China, US get down to business

09:56, May 24, 2010      

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The United States yesterday pressed China to give "fair access" for foreign companies.

At the same time, China stressed the risks both economies faced from Europe's debt woes, ahead of top-level talks in Beijing.

Speaking in Shanghai, a day before the start of the Strategic and Economic Dialogue, US Secretary of State Hillary Clinton stressed the importance of American economic concerns for relations with China.

"In the coming days, officials at the highest levels of our two governments will be discussing issues of economic balance and competition," Clinton said in a speech given in a vast hangar at Pudong International Airport.

"American companies want to compete in China," she said in front of a Boeing 737. "They want to sell goods made by American workers to Chinese consumers with rising income and increasing demand."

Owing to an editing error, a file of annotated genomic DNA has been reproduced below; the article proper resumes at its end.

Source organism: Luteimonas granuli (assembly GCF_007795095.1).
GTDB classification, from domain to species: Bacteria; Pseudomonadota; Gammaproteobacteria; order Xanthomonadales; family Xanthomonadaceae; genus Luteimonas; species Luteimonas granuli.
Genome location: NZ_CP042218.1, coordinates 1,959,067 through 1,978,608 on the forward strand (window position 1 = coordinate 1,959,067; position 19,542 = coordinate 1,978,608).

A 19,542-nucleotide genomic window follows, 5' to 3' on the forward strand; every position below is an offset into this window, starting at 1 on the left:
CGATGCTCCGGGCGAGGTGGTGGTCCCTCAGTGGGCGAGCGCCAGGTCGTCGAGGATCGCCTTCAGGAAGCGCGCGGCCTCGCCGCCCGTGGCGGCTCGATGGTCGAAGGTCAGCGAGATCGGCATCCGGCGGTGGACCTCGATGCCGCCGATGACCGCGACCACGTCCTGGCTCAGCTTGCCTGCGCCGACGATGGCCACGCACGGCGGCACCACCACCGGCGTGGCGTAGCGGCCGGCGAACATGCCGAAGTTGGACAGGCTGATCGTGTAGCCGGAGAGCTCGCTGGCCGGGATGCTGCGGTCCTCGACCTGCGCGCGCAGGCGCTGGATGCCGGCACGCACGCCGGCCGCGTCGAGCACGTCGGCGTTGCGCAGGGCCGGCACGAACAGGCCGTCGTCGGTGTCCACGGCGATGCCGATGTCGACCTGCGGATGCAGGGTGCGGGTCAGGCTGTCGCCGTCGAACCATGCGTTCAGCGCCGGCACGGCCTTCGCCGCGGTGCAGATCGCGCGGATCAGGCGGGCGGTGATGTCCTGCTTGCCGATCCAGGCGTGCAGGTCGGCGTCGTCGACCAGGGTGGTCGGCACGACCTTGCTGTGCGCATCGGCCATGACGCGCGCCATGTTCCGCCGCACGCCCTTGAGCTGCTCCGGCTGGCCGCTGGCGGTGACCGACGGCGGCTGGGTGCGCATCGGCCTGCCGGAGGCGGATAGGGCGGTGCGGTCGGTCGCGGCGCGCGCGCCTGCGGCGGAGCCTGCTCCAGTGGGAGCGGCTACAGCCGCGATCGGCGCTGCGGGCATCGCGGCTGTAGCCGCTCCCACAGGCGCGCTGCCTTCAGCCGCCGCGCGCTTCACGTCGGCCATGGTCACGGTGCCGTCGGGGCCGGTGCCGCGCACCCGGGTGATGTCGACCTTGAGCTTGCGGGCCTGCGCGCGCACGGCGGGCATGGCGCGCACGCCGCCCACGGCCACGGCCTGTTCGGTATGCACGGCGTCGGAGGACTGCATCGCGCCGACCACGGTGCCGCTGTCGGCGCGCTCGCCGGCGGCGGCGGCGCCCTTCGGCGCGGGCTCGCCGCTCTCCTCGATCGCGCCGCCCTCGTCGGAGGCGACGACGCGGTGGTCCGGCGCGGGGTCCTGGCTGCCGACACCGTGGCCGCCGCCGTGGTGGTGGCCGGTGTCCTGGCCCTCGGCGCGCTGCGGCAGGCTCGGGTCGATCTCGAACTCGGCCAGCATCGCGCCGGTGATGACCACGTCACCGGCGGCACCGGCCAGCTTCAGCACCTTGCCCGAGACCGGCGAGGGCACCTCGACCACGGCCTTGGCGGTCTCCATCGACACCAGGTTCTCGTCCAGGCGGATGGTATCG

Clinton's remarks underscored how large economic concerns will loom at the two-day meeting, jostling for attention with other issues, including North Korea.

The US annual trade gap with China fell to US$226.8 billion in 2009, down from a record US$268 billion in 2008. But the Obama administration is keen to lift exports and employment, and the deficit remains a friction point.

In comments published yesterday, China's Finance Minister Xie Xuren said cooperation with the US was all the more important in the face of the European debt crisis.

"At present, risks from European sovereign debt have increased factors of instability in the course of global economic recovery," Xie wrote an essay published in the Washington Post and on his ministry's Website.

China and the US must "each protect macro-economic stability and strengthen macro-economic policy coordination, to consolidate the trend towards global economic recovery," Xie wrote.

Xie's remarks jarred those of a senior US Treasury Department official who said ahead of the talks with China that Europe's crisis should have only minimal impact on the global recovery.

There has been speculation that China may delay letting the yuan rise in value out of concern that its exports to Europe will suffer.



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